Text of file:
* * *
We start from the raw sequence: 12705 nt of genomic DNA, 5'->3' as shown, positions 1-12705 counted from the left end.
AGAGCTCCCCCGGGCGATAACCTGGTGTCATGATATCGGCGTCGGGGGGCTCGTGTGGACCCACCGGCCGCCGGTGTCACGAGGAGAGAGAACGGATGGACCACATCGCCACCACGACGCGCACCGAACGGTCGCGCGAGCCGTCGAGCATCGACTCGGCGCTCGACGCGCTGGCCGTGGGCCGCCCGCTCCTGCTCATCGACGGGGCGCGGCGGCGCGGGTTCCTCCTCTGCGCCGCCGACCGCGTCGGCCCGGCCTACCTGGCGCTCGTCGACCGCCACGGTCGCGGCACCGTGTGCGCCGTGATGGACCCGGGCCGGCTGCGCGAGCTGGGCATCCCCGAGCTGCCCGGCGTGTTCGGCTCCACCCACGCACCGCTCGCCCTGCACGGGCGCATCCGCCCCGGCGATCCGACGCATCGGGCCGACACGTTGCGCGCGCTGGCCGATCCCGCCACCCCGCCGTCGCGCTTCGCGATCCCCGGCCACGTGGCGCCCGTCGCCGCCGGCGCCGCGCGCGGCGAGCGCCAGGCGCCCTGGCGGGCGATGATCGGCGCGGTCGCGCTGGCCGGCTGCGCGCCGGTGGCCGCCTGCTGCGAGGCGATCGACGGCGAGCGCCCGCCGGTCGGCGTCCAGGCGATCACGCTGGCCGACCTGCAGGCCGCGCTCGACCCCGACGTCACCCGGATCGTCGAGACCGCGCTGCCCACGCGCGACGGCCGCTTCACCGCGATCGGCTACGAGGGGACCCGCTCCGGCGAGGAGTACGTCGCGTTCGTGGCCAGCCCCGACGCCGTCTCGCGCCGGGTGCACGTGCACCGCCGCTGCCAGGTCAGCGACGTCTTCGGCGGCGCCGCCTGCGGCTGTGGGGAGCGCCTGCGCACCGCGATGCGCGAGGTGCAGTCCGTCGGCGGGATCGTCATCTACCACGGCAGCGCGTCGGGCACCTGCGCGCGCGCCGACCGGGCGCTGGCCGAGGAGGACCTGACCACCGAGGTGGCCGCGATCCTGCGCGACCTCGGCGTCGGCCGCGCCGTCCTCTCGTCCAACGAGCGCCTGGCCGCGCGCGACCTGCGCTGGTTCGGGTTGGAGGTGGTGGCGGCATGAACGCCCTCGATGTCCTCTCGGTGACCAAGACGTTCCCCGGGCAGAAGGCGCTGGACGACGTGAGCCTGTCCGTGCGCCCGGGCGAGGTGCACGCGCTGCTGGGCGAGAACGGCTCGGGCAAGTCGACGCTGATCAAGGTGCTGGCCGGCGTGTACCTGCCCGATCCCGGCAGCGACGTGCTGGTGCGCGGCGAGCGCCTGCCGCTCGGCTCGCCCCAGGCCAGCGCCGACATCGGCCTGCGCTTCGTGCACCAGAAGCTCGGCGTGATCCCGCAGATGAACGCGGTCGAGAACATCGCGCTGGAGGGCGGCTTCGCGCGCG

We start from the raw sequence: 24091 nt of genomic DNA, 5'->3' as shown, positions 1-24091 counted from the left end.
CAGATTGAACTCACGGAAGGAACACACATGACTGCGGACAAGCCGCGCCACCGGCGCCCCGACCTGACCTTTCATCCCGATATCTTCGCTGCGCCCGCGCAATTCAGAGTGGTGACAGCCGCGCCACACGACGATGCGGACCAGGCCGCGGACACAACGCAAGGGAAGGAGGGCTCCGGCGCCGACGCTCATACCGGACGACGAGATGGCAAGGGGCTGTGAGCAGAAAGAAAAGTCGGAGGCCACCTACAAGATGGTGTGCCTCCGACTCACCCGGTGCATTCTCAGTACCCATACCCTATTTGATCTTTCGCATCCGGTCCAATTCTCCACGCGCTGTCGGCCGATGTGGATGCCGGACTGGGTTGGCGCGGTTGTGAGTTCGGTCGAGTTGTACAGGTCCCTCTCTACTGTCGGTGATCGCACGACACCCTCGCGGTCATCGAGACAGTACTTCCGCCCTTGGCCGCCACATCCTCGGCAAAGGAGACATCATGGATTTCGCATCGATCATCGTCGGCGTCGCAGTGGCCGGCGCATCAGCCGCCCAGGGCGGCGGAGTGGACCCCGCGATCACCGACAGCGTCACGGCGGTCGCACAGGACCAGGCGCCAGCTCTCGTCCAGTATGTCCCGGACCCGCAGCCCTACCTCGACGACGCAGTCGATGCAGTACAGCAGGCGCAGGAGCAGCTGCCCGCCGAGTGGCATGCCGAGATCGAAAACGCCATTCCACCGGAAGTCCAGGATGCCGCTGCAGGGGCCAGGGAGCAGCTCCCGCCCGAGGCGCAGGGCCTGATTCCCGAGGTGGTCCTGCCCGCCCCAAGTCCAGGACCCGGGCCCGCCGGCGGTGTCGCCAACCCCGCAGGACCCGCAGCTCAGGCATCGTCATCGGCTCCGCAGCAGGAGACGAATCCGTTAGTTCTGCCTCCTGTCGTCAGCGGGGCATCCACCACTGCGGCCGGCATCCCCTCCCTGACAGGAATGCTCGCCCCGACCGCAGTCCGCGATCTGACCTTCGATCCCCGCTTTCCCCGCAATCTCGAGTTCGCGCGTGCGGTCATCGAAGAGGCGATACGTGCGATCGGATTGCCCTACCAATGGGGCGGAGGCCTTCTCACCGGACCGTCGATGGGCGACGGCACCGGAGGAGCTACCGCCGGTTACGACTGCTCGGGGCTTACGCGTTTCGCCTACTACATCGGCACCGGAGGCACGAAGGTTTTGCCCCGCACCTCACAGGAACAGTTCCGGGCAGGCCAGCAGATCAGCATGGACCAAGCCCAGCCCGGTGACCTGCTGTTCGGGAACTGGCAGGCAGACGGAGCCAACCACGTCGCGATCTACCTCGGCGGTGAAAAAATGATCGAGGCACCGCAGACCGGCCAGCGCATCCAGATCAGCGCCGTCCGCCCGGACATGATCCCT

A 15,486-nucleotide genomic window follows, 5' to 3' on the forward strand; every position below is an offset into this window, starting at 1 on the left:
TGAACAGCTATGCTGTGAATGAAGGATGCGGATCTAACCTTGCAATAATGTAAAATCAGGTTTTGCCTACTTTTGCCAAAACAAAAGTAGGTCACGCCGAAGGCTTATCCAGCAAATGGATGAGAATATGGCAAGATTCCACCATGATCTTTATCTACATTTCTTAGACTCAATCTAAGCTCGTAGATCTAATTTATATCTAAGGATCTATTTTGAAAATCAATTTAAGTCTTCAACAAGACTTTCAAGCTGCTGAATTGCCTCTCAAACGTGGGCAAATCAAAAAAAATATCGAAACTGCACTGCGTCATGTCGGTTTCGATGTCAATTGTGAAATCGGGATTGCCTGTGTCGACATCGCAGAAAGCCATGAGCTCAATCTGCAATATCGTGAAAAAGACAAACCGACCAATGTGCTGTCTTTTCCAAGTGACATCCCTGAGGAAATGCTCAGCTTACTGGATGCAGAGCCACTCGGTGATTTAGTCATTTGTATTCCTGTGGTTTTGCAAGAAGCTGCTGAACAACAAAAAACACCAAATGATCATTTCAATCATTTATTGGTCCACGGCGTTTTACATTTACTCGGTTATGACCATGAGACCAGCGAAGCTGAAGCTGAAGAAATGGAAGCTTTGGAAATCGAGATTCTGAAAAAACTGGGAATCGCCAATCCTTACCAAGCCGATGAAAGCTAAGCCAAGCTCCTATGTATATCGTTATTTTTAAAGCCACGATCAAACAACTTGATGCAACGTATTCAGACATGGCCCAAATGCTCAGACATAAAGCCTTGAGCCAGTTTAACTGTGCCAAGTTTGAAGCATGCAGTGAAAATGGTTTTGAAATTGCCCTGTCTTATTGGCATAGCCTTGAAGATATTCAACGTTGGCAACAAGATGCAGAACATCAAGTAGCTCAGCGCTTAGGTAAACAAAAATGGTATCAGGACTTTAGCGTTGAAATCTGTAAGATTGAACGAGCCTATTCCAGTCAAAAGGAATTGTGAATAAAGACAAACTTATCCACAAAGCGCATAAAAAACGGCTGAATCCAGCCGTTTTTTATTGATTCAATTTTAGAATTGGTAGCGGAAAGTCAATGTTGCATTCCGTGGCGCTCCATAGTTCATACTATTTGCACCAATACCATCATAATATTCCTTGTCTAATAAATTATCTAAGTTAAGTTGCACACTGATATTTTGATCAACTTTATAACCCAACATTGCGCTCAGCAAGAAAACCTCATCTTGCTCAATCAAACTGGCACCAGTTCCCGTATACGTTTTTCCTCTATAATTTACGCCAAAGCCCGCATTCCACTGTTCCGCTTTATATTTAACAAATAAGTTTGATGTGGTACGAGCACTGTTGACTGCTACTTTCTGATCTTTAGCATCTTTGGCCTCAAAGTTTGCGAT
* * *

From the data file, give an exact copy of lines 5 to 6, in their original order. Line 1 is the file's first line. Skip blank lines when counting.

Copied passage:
A 15,486-nucleotide genomic window follows, 5' to 3' on the forward strand; every position below is an offset into this window, starting at 1 on the left:
TGAACAGCTATGCTGTGAATGAAGGATGCGGATCTAACCTTGCAATAATGTAAAATCAGGTTTTGCCTACTTTTGCCAAAACAAAAGTAGGTCACGCCGAAGGCTTATCCAGCAAATGGATGAGAATATGGCAAGATTCCACCATGATCTTTATCTACATTTCTTAGACTCAATCTAAGCTCGTAGATCTAATTTATATCTAAGGATCTATTTTGAAAATCAATTTAAGTCTTCAACAAGACTTTCAAGCTGCTGAATTGCCTCTCAAACGTGGGCAAATCAAAAAAAATATCGAAACTGCACTGCGTCATGTCGGTTTCGATGTCAATTGTGAAATCGGGATTGCCTGTGTCGACATCGCAGAAAGCCATGAGCTCAATCTGCAATATCGTGAAAAAGACAAACCGACCAATGTGCTGTCTTTTCCAAGTGACATCCCTGAGGAAATGCTCAGCTTACTGGATGCAGAGCCACTCGGTGATTTAGTCATTTGTATTCCTGTGGTTTTGCAAGAAGCTGCTGAACAACAAAAAACACCAAATGATCATTTCAATCATTTATTGGTCCACGGCGTTTTACATTTACTCGGTTATGACCATGAGACCAGCGAAGCTGAAGCTGAAGAAATGGAAGCTTTGGAAATCGAGATTCTGAAAAAACTGGGAATCGCCAATCCTTACCAAGCCGATGAAAGCTAAGCCAAGCTCCTATGTATATCGTTATTTTTAAAGCCACGATCAAACAACTTGATGCAACGTATTCAGACATGGCCCAAATGCTCAGACATAAAGCCTTGAGCCAGTTTAACTGTGCCAAGTTTGAAGCATGCAGTGAAAATGGTTTTGAAATTGCCCTGTCTTATTGGCATAGCCTTGAAGATATTCAACGTTGGCAACAAGATGCAGAACATCAAGTAGCTCAGCGCTTAGGTAAACAAAAATGGTATCAGGACTTTAGCGTTGAAATCTGTAAGATTGAACGAGCCTATTCCAGTCAAAAGGAATTGTGAATAAAGACAAACTTATCCACAAAGCGCATAAAAAACGGCTGAATCCAGCCGTTTTTTATTGATTCAATTTTAGAATTGGTAGCGGAAAGTCAATGTTGCATTCCGTGGCGCTCCATAGTTCATACTATTTGCACCAATACCATCATAATATTCCTTGTCTAATAAATTATCTAAGTTAAGTTGCACACTGATATTTTGATCAACTTTATAACCCAACATTGCGCTCAGCAAGAAAACCTCATCTTGCTCAATCAAACTGGCACCAGTTCCCGTATACGTTTTTCCTCTATAATTTACGCCAAAGCCCGCATTCCACTGTTCCGCTTTATATTTAACAAATAAGTTTGATGTGGTACGAGCACTGTTGACTGCTACTTTCTGATCTTTAGCATCTTTGGCCTCAAAGTTTGCGAT